Nasdaq-listed genomics giant Illumina is hoping to help spawn a new generation of cutting-edge Australian biotech startups as it cements its place as a long-term research partner for local businesses.
The $US50 billion ($67 billion) genetic sequencing business is intensifying its focus on the Asia Pacific region, having committed last week to a partnership with the Victorian government and University of Melbourne to helm a new precinct for launching and commercialising medical research with a focus on genetic technologies.
Shares in Illumina are up 63 per cent since the March COVID sell-off, with the stock rallying as the company leant its expertise to a range of projects including developing diagnostics and helping to map the virus.
The company generated $US794 million ($1 billion) in global revenue last quarter, with the pandemic putting the spotlight on the long-term value of genomic medicine, the study of genetic materials and how they interact with or impact an individual’s health.
The Australian arm of the Illumina is now looking to use its base at Parkville in Victoria to help commercialise research and build new businesses, said director of market development at clinical genomics at Illumina Asia Pacific, Tom Berkovits.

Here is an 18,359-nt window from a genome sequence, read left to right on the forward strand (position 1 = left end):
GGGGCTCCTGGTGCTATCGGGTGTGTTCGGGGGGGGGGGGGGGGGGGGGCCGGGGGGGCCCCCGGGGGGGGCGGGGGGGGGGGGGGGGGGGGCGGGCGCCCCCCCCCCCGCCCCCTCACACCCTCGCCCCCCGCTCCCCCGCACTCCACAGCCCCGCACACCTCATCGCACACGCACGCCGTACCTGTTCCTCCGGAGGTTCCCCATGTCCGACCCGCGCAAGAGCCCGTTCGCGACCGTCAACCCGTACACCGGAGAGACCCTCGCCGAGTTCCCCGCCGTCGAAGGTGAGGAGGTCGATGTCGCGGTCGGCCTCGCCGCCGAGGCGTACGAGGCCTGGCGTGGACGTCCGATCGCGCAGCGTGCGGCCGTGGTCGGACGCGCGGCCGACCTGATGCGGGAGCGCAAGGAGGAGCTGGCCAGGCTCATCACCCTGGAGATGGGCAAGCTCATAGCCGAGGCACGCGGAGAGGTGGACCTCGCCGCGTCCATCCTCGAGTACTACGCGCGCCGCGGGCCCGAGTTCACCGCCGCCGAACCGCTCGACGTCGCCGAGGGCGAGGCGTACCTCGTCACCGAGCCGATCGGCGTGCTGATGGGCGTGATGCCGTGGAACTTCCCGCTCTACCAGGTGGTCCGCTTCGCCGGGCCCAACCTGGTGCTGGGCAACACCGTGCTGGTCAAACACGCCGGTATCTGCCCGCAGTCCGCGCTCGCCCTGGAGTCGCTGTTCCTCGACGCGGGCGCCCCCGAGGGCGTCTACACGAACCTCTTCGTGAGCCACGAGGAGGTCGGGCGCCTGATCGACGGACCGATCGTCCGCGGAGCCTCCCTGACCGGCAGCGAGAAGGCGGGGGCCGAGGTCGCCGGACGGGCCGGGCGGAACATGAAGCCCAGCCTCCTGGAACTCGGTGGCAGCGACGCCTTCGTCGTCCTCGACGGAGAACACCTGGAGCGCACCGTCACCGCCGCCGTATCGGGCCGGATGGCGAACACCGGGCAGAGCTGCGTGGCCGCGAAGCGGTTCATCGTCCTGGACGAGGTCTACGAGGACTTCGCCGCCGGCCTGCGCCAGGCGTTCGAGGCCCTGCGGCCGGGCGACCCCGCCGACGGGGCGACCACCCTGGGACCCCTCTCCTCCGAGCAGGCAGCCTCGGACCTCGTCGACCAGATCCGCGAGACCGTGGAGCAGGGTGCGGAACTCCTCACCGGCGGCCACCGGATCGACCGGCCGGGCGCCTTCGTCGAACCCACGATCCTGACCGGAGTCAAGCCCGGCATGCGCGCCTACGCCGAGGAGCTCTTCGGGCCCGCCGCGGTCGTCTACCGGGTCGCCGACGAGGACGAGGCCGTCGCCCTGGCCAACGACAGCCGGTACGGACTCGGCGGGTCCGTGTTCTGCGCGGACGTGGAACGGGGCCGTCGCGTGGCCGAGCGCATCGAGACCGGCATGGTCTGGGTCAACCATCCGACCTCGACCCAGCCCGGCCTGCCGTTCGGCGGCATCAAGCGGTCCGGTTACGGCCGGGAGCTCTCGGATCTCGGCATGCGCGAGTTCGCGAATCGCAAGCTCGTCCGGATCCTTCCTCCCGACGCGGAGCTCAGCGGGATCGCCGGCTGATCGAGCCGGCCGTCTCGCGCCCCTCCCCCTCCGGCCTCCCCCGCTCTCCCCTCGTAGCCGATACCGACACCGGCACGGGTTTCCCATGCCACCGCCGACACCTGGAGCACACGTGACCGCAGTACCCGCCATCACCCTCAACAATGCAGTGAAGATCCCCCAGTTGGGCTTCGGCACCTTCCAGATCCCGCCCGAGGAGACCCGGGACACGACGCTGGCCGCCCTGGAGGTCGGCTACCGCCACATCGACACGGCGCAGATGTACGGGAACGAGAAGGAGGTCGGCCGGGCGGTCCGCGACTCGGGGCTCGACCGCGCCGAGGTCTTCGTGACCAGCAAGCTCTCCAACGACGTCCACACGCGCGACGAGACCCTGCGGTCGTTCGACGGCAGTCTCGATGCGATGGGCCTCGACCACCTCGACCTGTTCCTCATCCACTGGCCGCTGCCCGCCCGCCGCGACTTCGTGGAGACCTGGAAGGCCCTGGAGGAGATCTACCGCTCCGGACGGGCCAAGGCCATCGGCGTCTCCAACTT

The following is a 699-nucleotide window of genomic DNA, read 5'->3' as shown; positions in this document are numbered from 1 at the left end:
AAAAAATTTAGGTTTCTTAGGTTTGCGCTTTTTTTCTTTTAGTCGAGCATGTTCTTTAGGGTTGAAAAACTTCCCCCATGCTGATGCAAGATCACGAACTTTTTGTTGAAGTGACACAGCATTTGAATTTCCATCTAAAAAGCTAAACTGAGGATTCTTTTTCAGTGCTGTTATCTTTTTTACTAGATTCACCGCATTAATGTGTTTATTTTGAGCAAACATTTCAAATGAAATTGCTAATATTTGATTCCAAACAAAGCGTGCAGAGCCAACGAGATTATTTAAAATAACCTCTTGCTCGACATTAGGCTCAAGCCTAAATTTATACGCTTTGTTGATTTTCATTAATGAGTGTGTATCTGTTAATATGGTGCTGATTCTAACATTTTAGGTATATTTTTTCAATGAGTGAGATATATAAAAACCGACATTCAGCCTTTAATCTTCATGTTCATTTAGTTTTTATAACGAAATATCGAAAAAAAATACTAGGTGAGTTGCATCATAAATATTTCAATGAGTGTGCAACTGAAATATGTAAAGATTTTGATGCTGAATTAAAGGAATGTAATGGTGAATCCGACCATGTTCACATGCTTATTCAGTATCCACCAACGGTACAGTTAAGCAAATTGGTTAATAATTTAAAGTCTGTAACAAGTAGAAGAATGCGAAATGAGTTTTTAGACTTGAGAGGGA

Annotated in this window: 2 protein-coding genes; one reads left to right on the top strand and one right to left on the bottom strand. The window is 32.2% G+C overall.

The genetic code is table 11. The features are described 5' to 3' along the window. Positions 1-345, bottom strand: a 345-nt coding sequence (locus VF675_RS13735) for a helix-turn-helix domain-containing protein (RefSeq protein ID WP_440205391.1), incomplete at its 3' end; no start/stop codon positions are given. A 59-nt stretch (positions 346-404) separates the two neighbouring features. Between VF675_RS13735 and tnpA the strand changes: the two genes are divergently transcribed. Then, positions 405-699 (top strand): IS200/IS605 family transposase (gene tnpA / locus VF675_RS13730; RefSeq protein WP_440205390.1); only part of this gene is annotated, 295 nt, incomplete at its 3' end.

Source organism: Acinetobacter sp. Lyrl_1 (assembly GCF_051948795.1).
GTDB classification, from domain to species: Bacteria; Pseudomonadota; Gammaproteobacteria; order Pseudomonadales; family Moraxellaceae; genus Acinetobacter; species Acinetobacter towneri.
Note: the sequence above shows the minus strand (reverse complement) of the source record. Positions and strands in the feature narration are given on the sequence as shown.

“We’re looking to potentially kickstart companies, thoughts, ideas, ways in which people might utilise genomics, not just in healthcare,” he said.
In a panel event on Tuesday, chair of University of Melbourne Centre for Cancer Research Professor Sean Grimmond said the post-pandemic landscape delivered a “golden opportunity” for Victoria and Australia to commercialise more research.
“I think that there’s no doubt that with the pandemic ravaging the planet, we are in a fantastic opportunity to do a lot more with health,” he said.
“We need to grow our workforce, training of students and interns that are able to divide between genetics, disease, bioinformatics.”
Over the past month, investments by state and federal governments into medical research and commercialisation have led industry commentators to champion the biotech sector as a critical sector for Australia’s economic recovery from COVID-19.
Illumina’s local commercial lead Simon Giuliano said he could not put a dollar figure on the value that could be unlocked from doubling down on genomics research in the region.
“There is a lot of interest in commercialisation and a fair amount of investment,” Giuliano said.
“What I think it does is it starts to solidify the core competencies from academic and research through to [building] bona fide high-tech startup companies.”
Source: Thanks smh.com